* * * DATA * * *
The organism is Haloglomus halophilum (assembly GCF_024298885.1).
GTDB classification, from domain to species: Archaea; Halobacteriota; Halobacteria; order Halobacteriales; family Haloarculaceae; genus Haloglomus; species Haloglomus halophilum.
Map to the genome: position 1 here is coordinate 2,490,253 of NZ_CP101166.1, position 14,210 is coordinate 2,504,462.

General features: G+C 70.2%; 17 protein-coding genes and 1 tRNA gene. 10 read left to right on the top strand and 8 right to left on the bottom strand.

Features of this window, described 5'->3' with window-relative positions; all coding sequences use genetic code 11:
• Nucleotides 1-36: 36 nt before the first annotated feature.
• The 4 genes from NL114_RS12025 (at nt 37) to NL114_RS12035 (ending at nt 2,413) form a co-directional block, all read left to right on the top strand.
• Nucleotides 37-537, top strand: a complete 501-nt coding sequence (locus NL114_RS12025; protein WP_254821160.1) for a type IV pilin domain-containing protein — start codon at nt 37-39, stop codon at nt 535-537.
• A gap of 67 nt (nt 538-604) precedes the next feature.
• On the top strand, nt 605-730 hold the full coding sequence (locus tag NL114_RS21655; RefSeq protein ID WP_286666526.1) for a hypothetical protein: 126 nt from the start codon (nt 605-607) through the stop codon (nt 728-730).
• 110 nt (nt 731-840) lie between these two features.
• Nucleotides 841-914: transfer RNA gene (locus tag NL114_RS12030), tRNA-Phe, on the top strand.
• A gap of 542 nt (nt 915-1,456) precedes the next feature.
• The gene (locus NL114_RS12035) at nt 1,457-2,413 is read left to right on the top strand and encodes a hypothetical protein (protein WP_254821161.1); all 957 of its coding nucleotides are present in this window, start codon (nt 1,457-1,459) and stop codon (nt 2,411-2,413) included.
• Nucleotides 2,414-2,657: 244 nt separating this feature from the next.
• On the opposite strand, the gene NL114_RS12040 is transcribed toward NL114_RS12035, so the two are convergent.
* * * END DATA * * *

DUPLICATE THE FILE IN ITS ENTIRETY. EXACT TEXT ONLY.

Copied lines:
The organism is Haloglomus halophilum (assembly GCF_024298885.1).
GTDB classification, from domain to species: Archaea; Halobacteriota; Halobacteria; order Halobacteriales; family Haloarculaceae; genus Haloglomus; species Haloglomus halophilum.
Map to the genome: position 1 here is coordinate 2,490,253 of NZ_CP101166.1, position 14,210 is coordinate 2,504,462.

General features: G+C 70.2%; 17 protein-coding genes and 1 tRNA gene. 10 read left to right on the top strand and 8 right to left on the bottom strand.

Features of this window, described 5'->3' with window-relative positions; all coding sequences use genetic code 11:
• Nucleotides 1-36: 36 nt before the first annotated feature.
• The 4 genes from NL114_RS12025 (at nt 37) to NL114_RS12035 (ending at nt 2,413) form a co-directional block, all read left to right on the top strand.
• Nucleotides 37-537, top strand: a complete 501-nt coding sequence (locus NL114_RS12025; protein WP_254821160.1) for a type IV pilin domain-containing protein — start codon at nt 37-39, stop codon at nt 535-537.
• A gap of 67 nt (nt 538-604) precedes the next feature.
• On the top strand, nt 605-730 hold the full coding sequence (locus tag NL114_RS21655; RefSeq protein ID WP_286666526.1) for a hypothetical protein: 126 nt from the start codon (nt 605-607) through the stop codon (nt 728-730).
• 110 nt (nt 731-840) lie between these two features.
• Nucleotides 841-914: transfer RNA gene (locus tag NL114_RS12030), tRNA-Phe, on the top strand.
• A gap of 542 nt (nt 915-1,456) precedes the next feature.
• The gene (locus NL114_RS12035) at nt 1,457-2,413 is read left to right on the top strand and encodes a hypothetical protein (protein WP_254821161.1); all 957 of its coding nucleotides are present in this window, start codon (nt 1,457-1,459) and stop codon (nt 2,411-2,413) included.
• Nucleotides 2,414-2,657: 244 nt separating this feature from the next.
• On the opposite strand, the gene NL114_RS12040 is transcribed toward NL114_RS12035, so the two are convergent.